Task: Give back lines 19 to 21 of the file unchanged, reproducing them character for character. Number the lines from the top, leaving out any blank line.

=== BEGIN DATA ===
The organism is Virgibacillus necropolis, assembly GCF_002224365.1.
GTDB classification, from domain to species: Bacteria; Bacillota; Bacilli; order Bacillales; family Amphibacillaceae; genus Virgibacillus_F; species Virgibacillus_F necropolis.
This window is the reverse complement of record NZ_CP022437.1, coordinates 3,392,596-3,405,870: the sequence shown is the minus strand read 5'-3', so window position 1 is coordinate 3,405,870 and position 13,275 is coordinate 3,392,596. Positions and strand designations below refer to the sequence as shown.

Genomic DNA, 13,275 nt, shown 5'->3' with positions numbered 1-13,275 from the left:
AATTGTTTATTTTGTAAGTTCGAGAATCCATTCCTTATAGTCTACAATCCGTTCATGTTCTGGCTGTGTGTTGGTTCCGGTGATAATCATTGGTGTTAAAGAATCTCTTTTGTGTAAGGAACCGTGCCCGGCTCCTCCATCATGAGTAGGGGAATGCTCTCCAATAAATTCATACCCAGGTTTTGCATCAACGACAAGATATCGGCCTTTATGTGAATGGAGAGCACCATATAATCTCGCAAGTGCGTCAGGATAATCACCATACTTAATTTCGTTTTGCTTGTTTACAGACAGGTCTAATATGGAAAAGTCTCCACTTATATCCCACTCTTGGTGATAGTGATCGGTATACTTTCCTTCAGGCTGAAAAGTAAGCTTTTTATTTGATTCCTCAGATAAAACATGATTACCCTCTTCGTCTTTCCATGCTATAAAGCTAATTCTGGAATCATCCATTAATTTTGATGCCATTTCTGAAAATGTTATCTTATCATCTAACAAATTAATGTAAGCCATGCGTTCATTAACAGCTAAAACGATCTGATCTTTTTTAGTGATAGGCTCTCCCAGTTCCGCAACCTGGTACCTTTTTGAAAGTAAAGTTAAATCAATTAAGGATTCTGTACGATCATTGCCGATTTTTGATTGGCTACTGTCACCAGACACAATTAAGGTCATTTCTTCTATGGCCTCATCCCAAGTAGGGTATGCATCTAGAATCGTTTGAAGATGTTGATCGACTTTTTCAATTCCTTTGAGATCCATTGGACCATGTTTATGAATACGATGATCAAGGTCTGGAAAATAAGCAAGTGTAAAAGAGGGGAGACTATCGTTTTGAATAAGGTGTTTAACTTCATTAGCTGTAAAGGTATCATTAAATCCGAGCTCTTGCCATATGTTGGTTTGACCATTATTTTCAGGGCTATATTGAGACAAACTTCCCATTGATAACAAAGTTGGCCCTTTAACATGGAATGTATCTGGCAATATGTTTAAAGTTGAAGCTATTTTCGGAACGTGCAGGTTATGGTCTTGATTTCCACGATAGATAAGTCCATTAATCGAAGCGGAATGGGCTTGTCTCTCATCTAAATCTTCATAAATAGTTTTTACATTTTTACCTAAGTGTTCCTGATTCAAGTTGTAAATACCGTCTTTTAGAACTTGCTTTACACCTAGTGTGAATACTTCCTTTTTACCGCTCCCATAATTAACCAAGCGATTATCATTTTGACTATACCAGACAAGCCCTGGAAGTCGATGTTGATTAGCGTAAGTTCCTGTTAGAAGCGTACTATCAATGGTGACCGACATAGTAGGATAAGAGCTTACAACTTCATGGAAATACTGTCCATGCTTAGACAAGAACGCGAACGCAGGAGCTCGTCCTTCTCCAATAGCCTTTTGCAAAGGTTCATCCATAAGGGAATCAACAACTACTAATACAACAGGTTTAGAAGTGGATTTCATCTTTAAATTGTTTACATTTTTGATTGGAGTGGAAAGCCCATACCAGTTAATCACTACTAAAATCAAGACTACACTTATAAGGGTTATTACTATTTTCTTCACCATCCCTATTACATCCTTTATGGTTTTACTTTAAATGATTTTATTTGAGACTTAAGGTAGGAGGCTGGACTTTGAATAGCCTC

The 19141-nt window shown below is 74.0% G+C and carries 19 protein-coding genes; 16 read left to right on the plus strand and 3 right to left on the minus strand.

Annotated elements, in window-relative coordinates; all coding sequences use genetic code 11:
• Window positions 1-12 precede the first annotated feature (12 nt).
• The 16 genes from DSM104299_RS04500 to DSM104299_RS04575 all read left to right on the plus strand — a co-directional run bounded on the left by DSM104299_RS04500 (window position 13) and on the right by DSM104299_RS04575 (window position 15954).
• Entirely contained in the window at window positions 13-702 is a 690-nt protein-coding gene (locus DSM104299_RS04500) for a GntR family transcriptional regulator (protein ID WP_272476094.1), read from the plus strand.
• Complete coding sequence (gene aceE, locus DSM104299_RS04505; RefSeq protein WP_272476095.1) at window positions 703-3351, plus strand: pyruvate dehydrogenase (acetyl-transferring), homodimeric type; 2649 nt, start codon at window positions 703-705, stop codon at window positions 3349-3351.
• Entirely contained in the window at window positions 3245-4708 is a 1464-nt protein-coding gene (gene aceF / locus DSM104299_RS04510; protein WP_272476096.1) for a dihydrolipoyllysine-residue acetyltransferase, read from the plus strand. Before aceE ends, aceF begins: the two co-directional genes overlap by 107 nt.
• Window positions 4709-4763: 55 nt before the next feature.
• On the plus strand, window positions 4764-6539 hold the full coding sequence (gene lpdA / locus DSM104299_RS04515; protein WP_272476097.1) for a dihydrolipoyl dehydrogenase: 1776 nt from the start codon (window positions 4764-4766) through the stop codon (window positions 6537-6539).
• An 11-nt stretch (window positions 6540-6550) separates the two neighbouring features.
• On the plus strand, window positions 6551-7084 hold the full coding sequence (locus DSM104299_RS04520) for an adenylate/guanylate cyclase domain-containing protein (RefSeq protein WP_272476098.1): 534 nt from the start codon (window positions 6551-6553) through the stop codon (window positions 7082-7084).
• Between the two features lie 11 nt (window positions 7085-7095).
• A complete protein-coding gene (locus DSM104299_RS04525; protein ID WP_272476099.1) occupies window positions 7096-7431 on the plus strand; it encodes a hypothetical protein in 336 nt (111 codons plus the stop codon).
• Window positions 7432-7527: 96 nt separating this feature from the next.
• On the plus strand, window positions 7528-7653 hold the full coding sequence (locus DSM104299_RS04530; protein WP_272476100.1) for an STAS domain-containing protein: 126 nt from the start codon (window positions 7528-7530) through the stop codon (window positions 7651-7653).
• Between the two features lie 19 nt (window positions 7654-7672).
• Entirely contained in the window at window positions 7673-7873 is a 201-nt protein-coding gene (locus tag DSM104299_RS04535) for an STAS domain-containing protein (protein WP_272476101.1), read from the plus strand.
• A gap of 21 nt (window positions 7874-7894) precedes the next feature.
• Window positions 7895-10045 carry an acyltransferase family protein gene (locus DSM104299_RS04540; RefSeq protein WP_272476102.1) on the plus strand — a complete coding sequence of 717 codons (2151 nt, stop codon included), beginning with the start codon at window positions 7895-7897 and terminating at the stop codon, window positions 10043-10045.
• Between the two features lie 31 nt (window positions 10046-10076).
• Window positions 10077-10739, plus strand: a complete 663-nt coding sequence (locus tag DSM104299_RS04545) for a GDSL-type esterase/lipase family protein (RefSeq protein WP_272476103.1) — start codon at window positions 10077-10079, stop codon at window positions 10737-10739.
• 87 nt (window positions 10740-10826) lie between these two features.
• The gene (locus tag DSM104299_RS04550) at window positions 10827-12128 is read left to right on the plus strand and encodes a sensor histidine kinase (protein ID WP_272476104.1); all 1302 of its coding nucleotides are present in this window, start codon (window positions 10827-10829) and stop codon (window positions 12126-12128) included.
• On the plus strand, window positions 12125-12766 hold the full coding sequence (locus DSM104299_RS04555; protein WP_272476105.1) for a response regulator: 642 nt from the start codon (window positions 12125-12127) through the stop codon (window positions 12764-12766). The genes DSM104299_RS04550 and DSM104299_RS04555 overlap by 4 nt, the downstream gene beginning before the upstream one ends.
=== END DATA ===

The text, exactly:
• Window positions 7432-7527: 96 nt separating this feature from the next.
• On the plus strand, window positions 7528-7653 hold the full coding sequence (locus DSM104299_RS04530; protein WP_272476100.1) for an STAS domain-containing protein: 126 nt from the start codon (window positions 7528-7530) through the stop codon (window positions 7651-7653).
• Between the two features lie 19 nt (window positions 7654-7672).